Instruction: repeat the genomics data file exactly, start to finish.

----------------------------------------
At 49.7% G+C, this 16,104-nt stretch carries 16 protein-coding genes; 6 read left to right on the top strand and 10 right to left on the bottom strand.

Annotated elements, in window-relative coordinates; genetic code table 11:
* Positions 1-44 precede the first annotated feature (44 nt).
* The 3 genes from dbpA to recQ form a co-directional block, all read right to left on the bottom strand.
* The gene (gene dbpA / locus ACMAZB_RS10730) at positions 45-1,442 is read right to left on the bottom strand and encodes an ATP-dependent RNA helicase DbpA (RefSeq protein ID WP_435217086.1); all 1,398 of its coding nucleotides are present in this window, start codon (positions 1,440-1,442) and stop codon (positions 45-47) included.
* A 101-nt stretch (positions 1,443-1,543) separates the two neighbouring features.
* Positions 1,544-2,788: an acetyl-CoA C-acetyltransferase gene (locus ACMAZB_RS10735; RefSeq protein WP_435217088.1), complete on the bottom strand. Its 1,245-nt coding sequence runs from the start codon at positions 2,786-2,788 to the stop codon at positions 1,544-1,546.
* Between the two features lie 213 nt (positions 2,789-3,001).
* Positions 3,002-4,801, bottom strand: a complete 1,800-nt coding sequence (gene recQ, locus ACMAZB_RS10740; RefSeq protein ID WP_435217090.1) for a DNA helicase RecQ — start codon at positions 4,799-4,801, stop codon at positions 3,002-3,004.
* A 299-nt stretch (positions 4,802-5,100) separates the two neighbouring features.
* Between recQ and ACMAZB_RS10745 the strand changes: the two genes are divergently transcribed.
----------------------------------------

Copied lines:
At 49.7% G+C, this 16,104-nt stretch carries 16 protein-coding genes; 6 read left to right on the top strand and 10 right to left on the bottom strand.

Annotated elements, in window-relative coordinates; genetic code table 11:
* Positions 1-44 precede the first annotated feature (44 nt).
* The 3 genes from dbpA to recQ form a co-directional block, all read right to left on the bottom strand.
* The gene (gene dbpA / locus ACMAZB_RS10730) at positions 45-1,442 is read right to left on the bottom strand and encodes an ATP-dependent RNA helicase DbpA (RefSeq protein ID WP_435217086.1); all 1,398 of its coding nucleotides are present in this window, start codon (positions 1,440-1,442) and stop codon (positions 45-47) included.
* A 101-nt stretch (positions 1,443-1,543) separates the two neighbouring features.
* Positions 1,544-2,788: an acetyl-CoA C-acetyltransferase gene (locus ACMAZB_RS10735; RefSeq protein WP_435217088.1), complete on the bottom strand. Its 1,245-nt coding sequence runs from the start codon at positions 2,786-2,788 to the stop codon at positions 1,544-1,546.
* Between the two features lie 213 nt (positions 2,789-3,001).
* Positions 3,002-4,801, bottom strand: a complete 1,800-nt coding sequence (gene recQ, locus ACMAZB_RS10740; RefSeq protein ID WP_435217090.1) for a DNA helicase RecQ — start codon at positions 4,799-4,801, stop codon at positions 3,002-3,004.
* A 299-nt stretch (positions 4,802-5,100) separates the two neighbouring features.
* Between recQ and ACMAZB_RS10745 the strand changes: the two genes are divergently transcribed.